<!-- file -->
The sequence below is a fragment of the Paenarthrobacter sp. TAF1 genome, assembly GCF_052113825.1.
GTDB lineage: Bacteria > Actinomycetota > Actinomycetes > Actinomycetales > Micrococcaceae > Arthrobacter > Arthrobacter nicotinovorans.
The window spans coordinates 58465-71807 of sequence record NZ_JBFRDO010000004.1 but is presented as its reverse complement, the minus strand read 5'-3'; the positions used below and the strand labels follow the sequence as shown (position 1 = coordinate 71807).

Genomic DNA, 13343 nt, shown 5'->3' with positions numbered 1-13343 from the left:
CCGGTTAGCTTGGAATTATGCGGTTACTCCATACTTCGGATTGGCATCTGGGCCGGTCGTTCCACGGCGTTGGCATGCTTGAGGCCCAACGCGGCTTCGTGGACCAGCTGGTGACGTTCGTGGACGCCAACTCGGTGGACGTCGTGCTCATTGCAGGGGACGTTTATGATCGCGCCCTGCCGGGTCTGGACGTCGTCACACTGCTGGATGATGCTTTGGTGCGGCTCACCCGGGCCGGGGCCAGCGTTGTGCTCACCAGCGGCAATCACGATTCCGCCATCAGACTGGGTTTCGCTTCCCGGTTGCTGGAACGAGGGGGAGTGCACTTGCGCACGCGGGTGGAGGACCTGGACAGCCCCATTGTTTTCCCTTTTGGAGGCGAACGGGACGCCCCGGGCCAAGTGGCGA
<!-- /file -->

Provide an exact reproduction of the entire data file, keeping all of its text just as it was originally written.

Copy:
The sequence below is a fragment of the Paenarthrobacter sp. TAF1 genome, assembly GCF_052113825.1.
GTDB lineage: Bacteria > Actinomycetota > Actinomycetes > Actinomycetales > Micrococcaceae > Arthrobacter > Arthrobacter nicotinovorans.
The window spans coordinates 58465-71807 of sequence record NZ_JBFRDO010000004.1 but is presented as its reverse complement, the minus strand read 5'-3'; the positions used below and the strand labels follow the sequence as shown (position 1 = coordinate 71807).

Genomic DNA, 13343 nt, shown 5'->3' with positions numbered 1-13343 from the left:
CCGGTTAGCTTGGAATTATGCGGTTACTCCATACTTCGGATTGGCATCTGGGCCGGTCGTTCCACGGCGTTGGCATGCTTGAGGCCCAACGCGGCTTCGTGGACCAGCTGGTGACGTTCGTGGACGCCAACTCGGTGGACGTCGTGCTCATTGCAGGGGACGTTTATGATCGCGCCCTGCCGGGTCTGGACGTCGTCACACTGCTGGATGATGCTTTGGTGCGGCTCACCCGGGCCGGGGCCAGCGTTGTGCTCACCAGCGGCAATCACGATTCCGCCATCAGACTGGGTTTCGCTTCCCGGTTGCTGGAACGAGGGGGAGTGCACTTGCGCACGCGGGTGGAGGACCTGGACAGCCCCATTGTTTTCCCTTTTGGAGGCGAACGGGACGCCCCGGGCCAAGTGGCGA